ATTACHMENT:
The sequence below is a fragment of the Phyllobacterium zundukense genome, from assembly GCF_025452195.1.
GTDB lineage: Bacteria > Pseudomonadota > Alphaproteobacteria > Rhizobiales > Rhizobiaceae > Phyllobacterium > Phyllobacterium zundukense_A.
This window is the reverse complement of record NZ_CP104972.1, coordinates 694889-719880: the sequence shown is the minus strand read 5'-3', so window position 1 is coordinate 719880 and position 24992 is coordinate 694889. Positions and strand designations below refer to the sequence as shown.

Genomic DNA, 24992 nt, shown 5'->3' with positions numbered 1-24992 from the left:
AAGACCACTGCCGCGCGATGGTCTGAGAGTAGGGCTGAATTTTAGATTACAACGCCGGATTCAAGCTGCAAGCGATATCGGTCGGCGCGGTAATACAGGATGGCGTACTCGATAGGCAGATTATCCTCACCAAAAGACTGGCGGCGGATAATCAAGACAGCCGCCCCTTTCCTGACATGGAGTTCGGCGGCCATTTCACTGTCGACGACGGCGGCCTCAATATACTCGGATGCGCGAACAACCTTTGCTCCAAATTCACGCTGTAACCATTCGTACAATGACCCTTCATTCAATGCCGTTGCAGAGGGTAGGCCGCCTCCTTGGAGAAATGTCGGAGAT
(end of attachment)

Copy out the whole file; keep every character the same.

The sequence below is a fragment of the Phyllobacterium zundukense genome, from assembly GCF_025452195.1.
GTDB lineage: Bacteria > Pseudomonadota > Alphaproteobacteria > Rhizobiales > Rhizobiaceae > Phyllobacterium > Phyllobacterium zundukense_A.
This window is the reverse complement of record NZ_CP104972.1, coordinates 694889-719880: the sequence shown is the minus strand read 5'-3', so window position 1 is coordinate 719880 and position 24992 is coordinate 694889. Positions and strand designations below refer to the sequence as shown.

Genomic DNA, 24992 nt, shown 5'->3' with positions numbered 1-24992 from the left:
AAGACCACTGCCGCGCGATGGTCTGAGAGTAGGGCTGAATTTTAGATTACAACGCCGGATTCAAGCTGCAAGCGATATCGGTCGGCGCGGTAATACAGGATGGCGTACTCGATAGGCAGATTATCCTCACCAAAAGACTGGCGGCGGATAATCAAGACAGCCGCCCCTTTCCTGACATGGAGTTCGGCGGCCATTTCACTGTCGACGACGGCGGCCTCAATATACTCGGATGCGCGAACAACCTTTGCTCCAAATTCACGCTGTAACCATTCGTACAATGACCCTTCATTCAATGCCGTTGCAGAGGGTAGGCCGCCTCCTTGGAGAAATGTCGGAGAT